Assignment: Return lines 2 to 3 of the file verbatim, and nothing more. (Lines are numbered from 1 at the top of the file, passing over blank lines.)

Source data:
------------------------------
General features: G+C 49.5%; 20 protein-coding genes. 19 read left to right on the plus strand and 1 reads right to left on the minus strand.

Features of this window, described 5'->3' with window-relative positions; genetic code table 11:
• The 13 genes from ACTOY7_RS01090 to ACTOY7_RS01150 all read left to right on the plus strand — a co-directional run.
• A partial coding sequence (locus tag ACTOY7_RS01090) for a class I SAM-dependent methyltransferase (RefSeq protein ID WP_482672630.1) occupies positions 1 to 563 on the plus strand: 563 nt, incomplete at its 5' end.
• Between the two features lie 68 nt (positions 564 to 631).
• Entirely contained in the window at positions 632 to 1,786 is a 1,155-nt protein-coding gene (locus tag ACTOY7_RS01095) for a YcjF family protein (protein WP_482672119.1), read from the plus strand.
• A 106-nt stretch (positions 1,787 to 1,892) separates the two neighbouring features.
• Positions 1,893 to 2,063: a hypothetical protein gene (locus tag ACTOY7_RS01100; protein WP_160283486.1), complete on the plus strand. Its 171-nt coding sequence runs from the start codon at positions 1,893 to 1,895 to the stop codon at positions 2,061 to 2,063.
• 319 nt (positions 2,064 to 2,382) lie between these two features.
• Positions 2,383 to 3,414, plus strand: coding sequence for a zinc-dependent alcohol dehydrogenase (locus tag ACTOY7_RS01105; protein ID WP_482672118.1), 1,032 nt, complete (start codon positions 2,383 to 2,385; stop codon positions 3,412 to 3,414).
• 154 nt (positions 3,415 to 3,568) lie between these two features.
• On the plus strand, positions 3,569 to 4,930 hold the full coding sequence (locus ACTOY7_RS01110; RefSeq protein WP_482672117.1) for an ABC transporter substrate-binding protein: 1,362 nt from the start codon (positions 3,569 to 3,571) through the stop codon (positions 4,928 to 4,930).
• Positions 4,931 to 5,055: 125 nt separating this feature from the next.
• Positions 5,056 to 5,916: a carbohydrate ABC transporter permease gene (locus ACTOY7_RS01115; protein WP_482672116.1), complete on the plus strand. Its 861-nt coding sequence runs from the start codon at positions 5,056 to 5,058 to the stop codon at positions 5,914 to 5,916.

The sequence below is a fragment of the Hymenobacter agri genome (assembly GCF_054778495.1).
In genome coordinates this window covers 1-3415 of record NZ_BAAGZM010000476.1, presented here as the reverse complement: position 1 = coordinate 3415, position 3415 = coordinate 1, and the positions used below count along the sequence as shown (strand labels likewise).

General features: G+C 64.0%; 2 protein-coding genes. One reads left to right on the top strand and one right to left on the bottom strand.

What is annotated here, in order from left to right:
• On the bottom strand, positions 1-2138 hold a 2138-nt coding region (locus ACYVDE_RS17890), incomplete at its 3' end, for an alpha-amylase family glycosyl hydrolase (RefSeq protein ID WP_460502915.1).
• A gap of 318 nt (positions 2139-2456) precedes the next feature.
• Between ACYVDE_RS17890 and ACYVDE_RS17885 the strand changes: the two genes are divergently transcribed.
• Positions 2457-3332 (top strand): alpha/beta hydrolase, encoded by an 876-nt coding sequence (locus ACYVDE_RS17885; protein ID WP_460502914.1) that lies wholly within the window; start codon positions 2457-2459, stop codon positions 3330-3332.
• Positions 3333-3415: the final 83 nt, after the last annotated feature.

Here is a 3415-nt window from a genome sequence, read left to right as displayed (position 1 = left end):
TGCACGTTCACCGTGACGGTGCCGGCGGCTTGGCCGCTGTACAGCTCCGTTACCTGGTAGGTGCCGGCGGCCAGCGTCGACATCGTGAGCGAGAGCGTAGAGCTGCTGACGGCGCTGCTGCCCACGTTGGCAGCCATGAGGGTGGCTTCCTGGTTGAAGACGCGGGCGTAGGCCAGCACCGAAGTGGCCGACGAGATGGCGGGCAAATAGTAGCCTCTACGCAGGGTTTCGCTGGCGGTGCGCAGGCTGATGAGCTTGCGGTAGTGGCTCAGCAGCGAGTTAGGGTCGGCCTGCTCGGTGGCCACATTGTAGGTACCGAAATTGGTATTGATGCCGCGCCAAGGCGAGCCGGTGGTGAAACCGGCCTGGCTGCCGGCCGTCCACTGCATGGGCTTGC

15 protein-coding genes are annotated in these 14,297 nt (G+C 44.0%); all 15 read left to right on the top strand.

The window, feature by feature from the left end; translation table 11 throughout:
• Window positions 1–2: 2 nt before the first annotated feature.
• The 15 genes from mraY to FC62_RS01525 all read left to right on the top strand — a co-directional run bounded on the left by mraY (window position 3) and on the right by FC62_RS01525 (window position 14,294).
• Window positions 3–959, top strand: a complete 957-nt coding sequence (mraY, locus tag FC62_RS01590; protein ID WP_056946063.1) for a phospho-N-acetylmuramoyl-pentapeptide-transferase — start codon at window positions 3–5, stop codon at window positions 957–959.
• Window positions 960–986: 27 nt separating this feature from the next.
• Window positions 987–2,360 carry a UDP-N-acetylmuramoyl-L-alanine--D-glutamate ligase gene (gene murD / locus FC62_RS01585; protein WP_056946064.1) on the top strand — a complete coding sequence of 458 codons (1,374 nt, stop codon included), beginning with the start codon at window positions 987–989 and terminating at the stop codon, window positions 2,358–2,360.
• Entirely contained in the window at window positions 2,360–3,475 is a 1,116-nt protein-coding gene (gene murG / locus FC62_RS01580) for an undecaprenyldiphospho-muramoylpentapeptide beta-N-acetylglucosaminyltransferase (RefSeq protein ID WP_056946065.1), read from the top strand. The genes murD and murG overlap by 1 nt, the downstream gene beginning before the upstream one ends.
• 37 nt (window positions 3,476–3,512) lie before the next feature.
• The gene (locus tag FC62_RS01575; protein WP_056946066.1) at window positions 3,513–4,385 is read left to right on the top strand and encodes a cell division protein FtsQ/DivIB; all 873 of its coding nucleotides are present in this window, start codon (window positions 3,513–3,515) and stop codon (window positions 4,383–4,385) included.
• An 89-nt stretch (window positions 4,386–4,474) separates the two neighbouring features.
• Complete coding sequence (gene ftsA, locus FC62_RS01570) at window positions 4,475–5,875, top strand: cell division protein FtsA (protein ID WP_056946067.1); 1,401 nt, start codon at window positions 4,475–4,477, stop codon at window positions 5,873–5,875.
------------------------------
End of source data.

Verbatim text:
Features of this window, described 5'->3' with window-relative positions; genetic code table 11:
• The 13 genes from ACTOY7_RS01090 to ACTOY7_RS01150 all read left to right on the plus strand — a co-directional run.